A study from the team at Wilmer Eye Institute at Johns Hopkins University School of Medicine found that people consider losing vision to be the worst affliction that could affect them (even worse than the loss of a limb). But many were unaware of the eye diseases that commonly lead to blindness.
Dr. Edward Hedaya of InVision EyeCare, an ophthalmology practice in Lakewood, wants to change that by educating his blog readers. Here, he explains the four eye diseases that are responsible for the majority of cases of blindness in our country.
Cataracts, which cloud the eyes’ natural lenses, are mostly due to effects of the aging process and are largely unavoidable. As the lens ages, proteins in the lens clump together and gradually cloud or distort vision. When the visual symptoms of cataracts affect quality of life, cataracts should be removed surgically. The lens is then replaced with a synthetic intraocular lens to restore clear vision and sharp focus.
Glaucoma occurs when fluid builds up in the eye and eventually damages the optic nerve. Many people don’t know they have glaucoma until it has advanced considerably. Treating glaucoma can require prescription eye drops or surgery to lower the pressure inside the eye.
People with diabetes are at risk of diabetic retinopathy, in which the blood vessels that nourish the retina can become damaged. In some cases of the disease, new abnormal blood vessels can form, leaking fluid and blood into the eye. Diabetics can lower their chances of the disease by managing their blood sugar levels. Traditional or laser surgery can be performed to treat damaged or abnormal blood vessels.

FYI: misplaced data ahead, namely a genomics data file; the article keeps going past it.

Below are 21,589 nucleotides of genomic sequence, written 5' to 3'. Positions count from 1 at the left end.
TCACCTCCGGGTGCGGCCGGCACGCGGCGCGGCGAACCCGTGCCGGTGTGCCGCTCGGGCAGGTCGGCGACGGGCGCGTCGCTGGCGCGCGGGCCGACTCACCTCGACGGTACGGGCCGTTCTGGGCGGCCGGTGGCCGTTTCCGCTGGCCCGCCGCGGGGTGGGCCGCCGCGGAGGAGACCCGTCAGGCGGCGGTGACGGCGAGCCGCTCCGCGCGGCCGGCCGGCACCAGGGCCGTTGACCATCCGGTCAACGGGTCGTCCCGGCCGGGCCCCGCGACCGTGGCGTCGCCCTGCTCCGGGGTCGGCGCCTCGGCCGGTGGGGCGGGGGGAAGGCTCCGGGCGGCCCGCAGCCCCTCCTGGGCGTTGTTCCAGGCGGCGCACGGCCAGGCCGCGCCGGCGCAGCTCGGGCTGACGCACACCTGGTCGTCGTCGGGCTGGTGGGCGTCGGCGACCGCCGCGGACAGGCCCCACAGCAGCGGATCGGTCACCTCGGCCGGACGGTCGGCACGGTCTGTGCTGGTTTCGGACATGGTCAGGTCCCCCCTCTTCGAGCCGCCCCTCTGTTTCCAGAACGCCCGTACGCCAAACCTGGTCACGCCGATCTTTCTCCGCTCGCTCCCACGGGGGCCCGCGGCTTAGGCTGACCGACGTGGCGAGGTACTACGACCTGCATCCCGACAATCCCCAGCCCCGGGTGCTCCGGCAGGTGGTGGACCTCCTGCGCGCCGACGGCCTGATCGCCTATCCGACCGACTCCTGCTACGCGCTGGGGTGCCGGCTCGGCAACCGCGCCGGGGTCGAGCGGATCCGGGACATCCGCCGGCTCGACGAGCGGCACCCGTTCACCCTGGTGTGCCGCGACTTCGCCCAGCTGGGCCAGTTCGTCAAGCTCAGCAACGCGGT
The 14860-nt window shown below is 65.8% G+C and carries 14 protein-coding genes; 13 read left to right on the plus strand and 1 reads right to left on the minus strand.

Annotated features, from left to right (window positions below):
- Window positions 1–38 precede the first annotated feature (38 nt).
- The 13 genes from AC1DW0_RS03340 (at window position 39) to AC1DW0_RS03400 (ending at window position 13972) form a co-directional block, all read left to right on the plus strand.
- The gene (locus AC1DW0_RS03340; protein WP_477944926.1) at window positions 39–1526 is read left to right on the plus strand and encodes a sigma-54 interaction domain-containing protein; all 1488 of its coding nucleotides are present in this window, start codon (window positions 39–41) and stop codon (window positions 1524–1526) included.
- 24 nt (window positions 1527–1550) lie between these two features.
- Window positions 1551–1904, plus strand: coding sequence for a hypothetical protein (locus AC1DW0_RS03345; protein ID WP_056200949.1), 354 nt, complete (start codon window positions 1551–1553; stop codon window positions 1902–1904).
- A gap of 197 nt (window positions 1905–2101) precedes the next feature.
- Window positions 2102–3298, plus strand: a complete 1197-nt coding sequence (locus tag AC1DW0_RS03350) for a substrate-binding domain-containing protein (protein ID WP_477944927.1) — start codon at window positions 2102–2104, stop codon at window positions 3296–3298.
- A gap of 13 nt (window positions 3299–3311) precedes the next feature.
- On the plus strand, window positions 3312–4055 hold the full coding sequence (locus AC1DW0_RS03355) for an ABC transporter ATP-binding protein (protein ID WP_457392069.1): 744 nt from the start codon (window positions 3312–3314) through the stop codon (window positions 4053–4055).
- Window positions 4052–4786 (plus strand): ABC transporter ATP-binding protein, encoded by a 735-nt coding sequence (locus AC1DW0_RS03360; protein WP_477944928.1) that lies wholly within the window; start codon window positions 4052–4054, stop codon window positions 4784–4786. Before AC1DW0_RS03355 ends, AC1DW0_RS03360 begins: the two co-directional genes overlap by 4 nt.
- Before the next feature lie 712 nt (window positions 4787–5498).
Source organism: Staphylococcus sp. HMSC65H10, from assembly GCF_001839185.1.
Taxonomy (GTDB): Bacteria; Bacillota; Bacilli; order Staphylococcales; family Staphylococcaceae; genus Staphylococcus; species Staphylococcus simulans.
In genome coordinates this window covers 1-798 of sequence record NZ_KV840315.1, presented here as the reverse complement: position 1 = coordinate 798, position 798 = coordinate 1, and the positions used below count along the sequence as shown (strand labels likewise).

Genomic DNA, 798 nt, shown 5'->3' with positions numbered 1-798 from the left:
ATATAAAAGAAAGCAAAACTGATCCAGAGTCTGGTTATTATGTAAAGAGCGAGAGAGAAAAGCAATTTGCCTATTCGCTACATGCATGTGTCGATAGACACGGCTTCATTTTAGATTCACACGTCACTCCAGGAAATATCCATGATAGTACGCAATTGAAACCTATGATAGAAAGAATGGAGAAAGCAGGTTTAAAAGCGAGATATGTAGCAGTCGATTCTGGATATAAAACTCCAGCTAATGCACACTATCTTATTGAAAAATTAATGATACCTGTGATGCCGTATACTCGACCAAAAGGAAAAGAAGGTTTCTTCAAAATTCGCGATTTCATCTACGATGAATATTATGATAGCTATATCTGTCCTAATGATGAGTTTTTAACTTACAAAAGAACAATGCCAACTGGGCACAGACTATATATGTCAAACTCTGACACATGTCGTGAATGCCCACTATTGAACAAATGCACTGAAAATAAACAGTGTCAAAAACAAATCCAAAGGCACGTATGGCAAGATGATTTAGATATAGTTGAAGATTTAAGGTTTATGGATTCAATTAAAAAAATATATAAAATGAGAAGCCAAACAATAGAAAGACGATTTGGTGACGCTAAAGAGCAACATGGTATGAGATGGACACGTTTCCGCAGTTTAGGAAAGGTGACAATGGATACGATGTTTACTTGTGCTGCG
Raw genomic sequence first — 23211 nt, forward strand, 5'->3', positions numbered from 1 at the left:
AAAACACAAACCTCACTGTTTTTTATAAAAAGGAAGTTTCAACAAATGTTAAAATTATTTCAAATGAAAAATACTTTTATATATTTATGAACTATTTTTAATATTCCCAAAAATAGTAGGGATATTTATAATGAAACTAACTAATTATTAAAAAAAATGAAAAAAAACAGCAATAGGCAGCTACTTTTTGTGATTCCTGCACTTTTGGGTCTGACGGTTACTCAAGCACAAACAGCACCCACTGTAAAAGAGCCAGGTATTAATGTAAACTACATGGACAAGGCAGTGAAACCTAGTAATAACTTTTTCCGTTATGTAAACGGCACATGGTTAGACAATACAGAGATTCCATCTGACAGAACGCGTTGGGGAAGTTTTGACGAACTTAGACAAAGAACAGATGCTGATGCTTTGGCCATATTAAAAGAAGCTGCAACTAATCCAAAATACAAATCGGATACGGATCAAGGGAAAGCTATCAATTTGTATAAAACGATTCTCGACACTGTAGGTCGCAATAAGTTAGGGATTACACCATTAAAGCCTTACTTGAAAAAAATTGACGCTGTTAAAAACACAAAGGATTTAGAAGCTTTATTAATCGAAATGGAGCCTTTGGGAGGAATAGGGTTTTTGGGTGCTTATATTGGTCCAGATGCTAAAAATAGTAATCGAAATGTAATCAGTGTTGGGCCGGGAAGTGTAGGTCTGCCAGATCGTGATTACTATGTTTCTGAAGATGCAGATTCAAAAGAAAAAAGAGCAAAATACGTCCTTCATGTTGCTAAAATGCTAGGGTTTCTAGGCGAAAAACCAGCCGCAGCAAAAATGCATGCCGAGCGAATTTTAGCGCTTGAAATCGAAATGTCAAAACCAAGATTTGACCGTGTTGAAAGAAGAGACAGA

Macular degeneration affects the macula, or the center of the retina responsible for sharp central vision and fine detail. The earlier stage of the disease is typically classified as “dry” macular degeneration, at which point yellowish spots of debris called drusen can accumulate around the macula. Wet macular degeneration is the more advanced phase of the disease, when new blood cells can grow beneath the retina and leak fluid and blood.
Although there is currently no cure for macular degeneration, certain drugs can stop the growth of abnormal blood vessels. Good nutrition and vitamin supplementation are also believed to help stop the disease’s progression and improve vision.
Prevent Vision Loss
The best way to prevent vision loss due to these diseases is early detection. Dr. Hedaya encourages everyone to have eye exams with a trusted ophthalmologist annually, or sooner if vision loss occurs. When these diseases are caught in their early stages, it is easier to stop or even reverse the effects they have on vision.
For more information about any of the diseases mentioned in this post, please call 732-607-8515 or email InVision EyeCare today.